Pêche, Aquaculture et Ecosystèmes Marins
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Fish bags trialed as an alternative to eskies for tuna fisheries

bags1The start of Kiribati Fish Limited (KFL) operations in 2012 opened up a guaranteed fish market for Tarawa-based local fishermen. Unfortunately, however, local Kiribati fishermen have a problem catching big tuna (10 kg and up.) It is challenging to them, both in terms of selling at roadside markets and fitting such big fish into the standard ice bins (eskies) that all the fishermen’s boats have on board.



With the new fish opportunity at the KFL shore-based fish exporting facility, local fishermen needed to address their fish-holding capacity on their small, locally made boats, especially as KFL stressed the importance of the fishermen’s ability to target bigger tuna (20 kg and up), and the need for knowledge and awareness of post-harvest requirements, particularly proper fish handling and preservation on board.


Operations Manager, Mr Li, commented, 'We want to buy all the local fishermen’s catch but these need to be good quality fish and must quickly be put on ice after they are caught.'


The SPC/DevFish2 project stepped in and facilitated a small fishing operation training in Tarawa. Local fishermen were taught the skills and techniques of catching and processing fish, which will lead to good quality products that meet competent authority requirements for export.

One drawback that was noticed during the training was that when fishermen using the different fishing techniques caught bigger tuna (ten kilos and up), these fish would not fit into the standard eskies that all the fishermen’s boats had.

This was a very critical problem the fishermen faced as soon as they brought their prize-sized fish on board. The problem is that the boats are big enough for only 50 liters eskies. The fish ends up with just the head in the esky whilst half the fish sticks out. Prize-size fish can lose up to 20% of its body weight in dehydration if the fish is not maintained adequately in a cool environment. KFL’s buying price is determined by fish size, quality and weight.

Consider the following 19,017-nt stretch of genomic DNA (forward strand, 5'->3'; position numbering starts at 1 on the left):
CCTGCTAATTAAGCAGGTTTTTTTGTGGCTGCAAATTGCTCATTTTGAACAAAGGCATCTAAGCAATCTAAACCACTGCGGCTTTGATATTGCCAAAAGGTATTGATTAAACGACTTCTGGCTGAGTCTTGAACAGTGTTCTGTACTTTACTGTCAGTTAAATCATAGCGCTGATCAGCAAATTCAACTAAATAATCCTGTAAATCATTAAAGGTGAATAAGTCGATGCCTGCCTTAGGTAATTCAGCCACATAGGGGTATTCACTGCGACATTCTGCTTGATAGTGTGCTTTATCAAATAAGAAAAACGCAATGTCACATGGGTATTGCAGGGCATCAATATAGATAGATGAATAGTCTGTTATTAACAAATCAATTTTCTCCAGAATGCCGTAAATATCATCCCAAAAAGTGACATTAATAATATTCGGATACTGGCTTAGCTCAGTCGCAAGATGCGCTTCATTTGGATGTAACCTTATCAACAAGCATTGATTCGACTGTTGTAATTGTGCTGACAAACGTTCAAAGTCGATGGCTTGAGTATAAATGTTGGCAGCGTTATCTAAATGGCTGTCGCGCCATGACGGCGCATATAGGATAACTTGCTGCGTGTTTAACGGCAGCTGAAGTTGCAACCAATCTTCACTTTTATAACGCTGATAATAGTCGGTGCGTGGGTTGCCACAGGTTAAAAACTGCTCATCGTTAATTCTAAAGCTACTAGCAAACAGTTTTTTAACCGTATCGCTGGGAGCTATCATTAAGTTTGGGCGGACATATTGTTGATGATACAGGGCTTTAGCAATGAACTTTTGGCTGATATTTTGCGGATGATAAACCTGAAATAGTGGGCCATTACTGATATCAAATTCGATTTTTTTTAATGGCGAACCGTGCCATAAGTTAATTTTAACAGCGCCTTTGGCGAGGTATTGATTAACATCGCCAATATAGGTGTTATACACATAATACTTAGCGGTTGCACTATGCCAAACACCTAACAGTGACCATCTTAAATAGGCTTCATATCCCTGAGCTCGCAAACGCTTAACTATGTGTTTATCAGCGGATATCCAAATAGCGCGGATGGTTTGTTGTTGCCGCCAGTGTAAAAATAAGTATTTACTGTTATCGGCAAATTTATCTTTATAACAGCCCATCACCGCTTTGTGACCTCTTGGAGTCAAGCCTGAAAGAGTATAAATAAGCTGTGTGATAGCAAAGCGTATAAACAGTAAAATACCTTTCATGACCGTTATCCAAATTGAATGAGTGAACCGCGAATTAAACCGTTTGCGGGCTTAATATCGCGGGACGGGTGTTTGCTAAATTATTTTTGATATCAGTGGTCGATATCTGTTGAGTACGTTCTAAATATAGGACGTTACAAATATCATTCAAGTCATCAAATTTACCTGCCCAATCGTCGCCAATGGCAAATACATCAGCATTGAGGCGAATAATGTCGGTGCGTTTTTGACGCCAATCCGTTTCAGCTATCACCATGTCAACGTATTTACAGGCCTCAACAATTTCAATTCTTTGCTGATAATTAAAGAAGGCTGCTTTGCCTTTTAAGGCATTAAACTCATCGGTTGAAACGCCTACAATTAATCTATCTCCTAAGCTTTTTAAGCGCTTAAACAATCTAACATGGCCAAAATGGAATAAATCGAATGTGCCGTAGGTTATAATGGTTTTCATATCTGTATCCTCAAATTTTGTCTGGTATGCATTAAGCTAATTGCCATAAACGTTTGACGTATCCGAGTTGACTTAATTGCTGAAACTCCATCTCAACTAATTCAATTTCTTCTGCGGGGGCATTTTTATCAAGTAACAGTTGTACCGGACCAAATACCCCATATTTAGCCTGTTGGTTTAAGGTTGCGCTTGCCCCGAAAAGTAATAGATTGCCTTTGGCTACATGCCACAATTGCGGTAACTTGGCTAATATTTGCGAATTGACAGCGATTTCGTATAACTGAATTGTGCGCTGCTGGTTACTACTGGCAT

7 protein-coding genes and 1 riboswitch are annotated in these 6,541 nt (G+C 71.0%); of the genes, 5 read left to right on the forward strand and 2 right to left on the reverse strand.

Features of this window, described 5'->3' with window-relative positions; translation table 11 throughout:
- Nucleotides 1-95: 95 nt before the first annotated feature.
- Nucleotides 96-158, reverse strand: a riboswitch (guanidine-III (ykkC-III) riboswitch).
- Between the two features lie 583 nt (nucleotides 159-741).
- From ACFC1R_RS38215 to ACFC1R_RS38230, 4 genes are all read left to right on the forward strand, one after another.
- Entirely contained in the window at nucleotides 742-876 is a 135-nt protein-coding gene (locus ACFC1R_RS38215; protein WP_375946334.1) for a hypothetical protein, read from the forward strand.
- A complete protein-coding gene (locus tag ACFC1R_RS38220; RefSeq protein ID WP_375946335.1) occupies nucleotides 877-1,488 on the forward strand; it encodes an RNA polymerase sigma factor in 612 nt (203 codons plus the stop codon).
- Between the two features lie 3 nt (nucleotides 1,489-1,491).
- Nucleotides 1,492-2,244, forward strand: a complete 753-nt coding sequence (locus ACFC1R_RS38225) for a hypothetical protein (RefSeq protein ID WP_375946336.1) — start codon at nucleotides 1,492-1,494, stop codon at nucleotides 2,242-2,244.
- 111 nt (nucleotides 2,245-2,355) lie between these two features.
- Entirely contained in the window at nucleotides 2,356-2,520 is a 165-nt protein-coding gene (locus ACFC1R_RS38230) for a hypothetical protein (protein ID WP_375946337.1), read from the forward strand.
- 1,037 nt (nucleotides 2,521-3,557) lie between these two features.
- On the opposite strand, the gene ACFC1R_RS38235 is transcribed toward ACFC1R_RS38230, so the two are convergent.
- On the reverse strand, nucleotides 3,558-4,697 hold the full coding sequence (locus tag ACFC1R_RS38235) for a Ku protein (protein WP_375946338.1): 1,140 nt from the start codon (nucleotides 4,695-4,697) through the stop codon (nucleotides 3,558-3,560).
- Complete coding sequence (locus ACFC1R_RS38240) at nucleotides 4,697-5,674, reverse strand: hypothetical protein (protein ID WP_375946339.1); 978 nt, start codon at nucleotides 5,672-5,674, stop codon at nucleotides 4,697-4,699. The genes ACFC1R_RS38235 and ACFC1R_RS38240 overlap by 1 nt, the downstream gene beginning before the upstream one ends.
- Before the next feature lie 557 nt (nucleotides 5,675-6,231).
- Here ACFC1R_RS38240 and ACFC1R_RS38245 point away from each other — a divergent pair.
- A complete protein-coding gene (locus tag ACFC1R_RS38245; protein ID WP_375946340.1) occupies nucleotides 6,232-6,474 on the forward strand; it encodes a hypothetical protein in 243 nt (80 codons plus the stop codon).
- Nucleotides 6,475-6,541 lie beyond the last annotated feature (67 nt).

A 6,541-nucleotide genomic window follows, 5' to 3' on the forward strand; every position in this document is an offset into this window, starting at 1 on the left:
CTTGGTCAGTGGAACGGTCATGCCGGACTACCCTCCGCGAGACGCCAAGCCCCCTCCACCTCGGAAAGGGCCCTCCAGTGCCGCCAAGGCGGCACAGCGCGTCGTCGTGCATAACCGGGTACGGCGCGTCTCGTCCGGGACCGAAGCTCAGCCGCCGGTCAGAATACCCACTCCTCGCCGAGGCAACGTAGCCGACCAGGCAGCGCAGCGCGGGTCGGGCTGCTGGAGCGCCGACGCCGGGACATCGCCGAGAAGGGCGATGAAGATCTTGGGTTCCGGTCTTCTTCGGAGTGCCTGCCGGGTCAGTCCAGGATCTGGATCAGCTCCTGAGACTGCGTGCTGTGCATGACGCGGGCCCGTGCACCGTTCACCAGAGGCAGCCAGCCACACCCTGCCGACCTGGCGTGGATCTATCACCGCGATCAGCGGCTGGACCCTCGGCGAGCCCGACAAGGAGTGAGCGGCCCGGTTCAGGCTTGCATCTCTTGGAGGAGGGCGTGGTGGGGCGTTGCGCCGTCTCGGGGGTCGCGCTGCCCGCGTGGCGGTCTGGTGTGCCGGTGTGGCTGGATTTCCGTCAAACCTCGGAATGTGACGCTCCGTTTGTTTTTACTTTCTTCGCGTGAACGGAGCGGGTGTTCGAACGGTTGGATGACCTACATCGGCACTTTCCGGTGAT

In the ensuing SFO training in Kiritimati, the SPC/DevFish2 project had fish bags made and trialed as an alternative to eskies for the small scale artisanal fisheries.

It was realised immediately that:

  • the bags were appropriate for small boats that do not have room for ice bins – no bulky esky taking up precious deck space;
  • the durable, insulated bags held ice for the duration of a one-day fishing trip;
  • the bags could hold the larger catches (in this case, 20 kg tuna);
  • these vinyl-coated bags were a great way to hold the ice, store the catch, keep it cool and keep it off the deck;
  • at the end of the fishing trip, after washing the bag and drying it thoroughly, it was easily collapsed for storage.


The problematic situation of Kiribati small boats’ holding and chilling whole tuna can be addressed through this alternative equipment.




The fish bags were considered very suitable for the larger Kiribati motor-powered outrigger canoe (KIR5A design) and the bags (2 m x 1 m) fitted very well in the middle of the hull.


Acting Director of Fisheries, Raikon Tumoa, said, ‘This is very important improvement.  It will have a tremendous positive impact on the way our fishermen catch and process fish; it will lead to good quality products that meet the requirements for export.’

A disadvantage noted was that the prototype bags were possibly a bit difficult to clean and sanitise thoroughly as the zip runs only along the top edge and not down the sides as well. It was decided to ask local suppliers in the region to produce bags with fewer stitches and corners and to use smooth material for the bag lining. It is important to produce good quality bags at the most cost-effective price so that fishermen will not be discouraged from purchasing them.

For the production of the prototypes, SPC/DevFish2 liaised with a manufacturer in Fiji. The prototype cost FJD 402.50. Three different shapes and sizes were made. With bigger orders, competitive prices can be offered.

Recently (July 2013) a local Kiribati shop in Tarawa has begun selling bags ordered from Japan for AUD 400. They are smaller than the 2 m x 1 m bags. Fishing gear shops in Australia and New Zealand are selling 1 m x 0.8 m bags for around AUD 300.

An improvement in the quality of the bags should be one aspect of assistance that regional projects and donors could offer to assist small-scale tuna supplying operations become export oriented markets.




For further information please contact Jonathan Manieva

Mise à jour le Jeudi, 17 Octobre 2019 14:32